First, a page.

“So sadness, although it is not fun and is not pleasant, it does sharpen the mind a little bit. And one of the long-standing mysteries in the field of creativity is this correlation — and this was first identified by Kay Redfield Jamison and others — is people suffering from various kinds of depression and creative output. People who are successful creators — especially writers — are anywhere between 8 and 40 times more likely to suffer from bipolar depression than the general public. And no one’s known what to make of this. It’s tough to associate creativity with mental illness because obviously if you’re very ill, it gets in the way. … But one of the theories now is that the terrible swings of the mental illness – of bipolar depression – you get these manic highs, these euphorias, where the ideas just pour out of you. And you need to write them down. That’s followed by this dismal low period when maybe you’re a better editor. Maybe it’s easier for you to focus and refine those epiphanies into a perfect form. … The thinking is maybe the correlation exists because the swings of mental illness echo the natural swings of the creative process.”—Jonah Lehrer, On the link between depression and creativity. I need to try to make the most of my highs and lows this way.
Did you wake up fresh today, a new start, a blank slate with resources and opportunities… or is today yet another day of living out the narrative you’ve been engaged in for years?
For all of us, it’s the latter. We maintain our worldview, our biases, our grudges and our affections. We nurse our grudges and see the very same person (and situation) in the mirror today that we did yesterday. We may have a tiny break, a bit of freshness, but no, there’s no complete fresh start available to us.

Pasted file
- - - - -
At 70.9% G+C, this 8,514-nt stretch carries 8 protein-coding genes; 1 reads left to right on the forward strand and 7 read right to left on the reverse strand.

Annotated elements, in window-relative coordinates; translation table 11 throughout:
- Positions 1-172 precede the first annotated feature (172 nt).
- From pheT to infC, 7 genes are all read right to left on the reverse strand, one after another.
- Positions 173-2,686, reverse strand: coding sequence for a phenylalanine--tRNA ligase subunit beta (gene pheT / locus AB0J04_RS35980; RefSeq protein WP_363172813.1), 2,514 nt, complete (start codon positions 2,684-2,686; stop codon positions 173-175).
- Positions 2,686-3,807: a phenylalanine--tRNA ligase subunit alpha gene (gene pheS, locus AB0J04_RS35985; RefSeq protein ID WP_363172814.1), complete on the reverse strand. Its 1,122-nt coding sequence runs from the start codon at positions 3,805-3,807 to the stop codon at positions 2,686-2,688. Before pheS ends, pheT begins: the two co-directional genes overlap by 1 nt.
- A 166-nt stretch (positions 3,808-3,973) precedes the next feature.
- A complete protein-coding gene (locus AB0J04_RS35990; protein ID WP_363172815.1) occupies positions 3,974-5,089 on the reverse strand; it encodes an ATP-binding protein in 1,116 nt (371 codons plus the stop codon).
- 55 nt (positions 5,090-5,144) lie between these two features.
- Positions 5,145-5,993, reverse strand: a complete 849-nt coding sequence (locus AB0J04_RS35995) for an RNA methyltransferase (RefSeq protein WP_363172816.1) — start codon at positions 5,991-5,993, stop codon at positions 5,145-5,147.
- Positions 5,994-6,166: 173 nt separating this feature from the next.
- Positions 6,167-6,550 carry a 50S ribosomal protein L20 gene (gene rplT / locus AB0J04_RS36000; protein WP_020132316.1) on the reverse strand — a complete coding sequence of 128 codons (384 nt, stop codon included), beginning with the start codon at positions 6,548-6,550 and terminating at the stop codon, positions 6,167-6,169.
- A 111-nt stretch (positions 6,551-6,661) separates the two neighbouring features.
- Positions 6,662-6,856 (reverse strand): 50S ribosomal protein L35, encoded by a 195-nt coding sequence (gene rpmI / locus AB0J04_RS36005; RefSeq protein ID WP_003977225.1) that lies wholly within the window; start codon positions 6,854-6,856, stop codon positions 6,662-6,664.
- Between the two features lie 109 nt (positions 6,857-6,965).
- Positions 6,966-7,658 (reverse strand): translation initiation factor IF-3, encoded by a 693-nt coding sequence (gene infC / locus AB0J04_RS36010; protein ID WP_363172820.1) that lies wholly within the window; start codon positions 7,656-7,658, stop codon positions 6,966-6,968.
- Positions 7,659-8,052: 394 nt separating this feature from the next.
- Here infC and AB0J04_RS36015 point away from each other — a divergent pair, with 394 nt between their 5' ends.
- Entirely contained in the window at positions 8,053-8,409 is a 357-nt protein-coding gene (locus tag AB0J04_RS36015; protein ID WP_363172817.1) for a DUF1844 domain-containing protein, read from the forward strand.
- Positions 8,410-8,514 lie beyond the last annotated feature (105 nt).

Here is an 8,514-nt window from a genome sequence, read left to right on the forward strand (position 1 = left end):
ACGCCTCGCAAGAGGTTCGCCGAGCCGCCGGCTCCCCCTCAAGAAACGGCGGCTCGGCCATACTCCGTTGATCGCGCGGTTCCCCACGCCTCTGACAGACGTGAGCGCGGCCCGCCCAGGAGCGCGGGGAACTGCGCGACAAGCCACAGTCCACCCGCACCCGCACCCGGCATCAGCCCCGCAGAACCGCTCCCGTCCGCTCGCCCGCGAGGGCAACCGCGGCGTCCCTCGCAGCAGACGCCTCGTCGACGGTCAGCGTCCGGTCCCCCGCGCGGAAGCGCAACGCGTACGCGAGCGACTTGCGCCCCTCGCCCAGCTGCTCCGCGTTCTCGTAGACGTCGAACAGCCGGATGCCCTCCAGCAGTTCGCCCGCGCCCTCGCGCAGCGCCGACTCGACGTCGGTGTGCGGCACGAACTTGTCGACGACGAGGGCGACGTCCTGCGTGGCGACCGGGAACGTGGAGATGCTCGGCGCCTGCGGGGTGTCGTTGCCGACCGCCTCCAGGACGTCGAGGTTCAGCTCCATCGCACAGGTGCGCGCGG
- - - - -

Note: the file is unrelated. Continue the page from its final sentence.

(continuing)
One of the means to assure such things is constant rereading. I reread from the top—or some similar landmark if the work is long—whenever I take a significant break from writing, and that doesn’t just mean overnight but includes eating lunch, going to the bathroom, answering the phone and searching for elusive facts.
Rereading not only ferrets out problems, but it also ensures continuity of voice, as well as that elusive quality dear to both writers and rappers: flow. Constant rereading, which can be done out loud if you don’t trust your inner ear, is especially important now that progress has eliminated the tiresome but useful drudgery of retyping. Sometimes a glaring error that you motored blithely past a dozen times will become apparent only on the 13th read.
On an unseasonably warm winter morning, Earl Armstrong Jr. eases his airboat out of the slip, past a fishing crew hacking up a shark on the pier and a canal strung with hunting camps on stilts, into the broad waters of West Bay.
Armstrong, 67, kills the airboat’s engine and, looking around,…
The U.S. Department of Transportation is giving out $500 million in competitive TIGER IV grants for transportation projects across the country and we want some of that money for New Orleans. Our very own Regional Transit Authority wants to bring a streetcar down St. Claude Avenue to Poland Avenue and they’ve got their eye on the TIGER. The more community support that exists for the RTA’s application, the more likely it is to be awarded funding.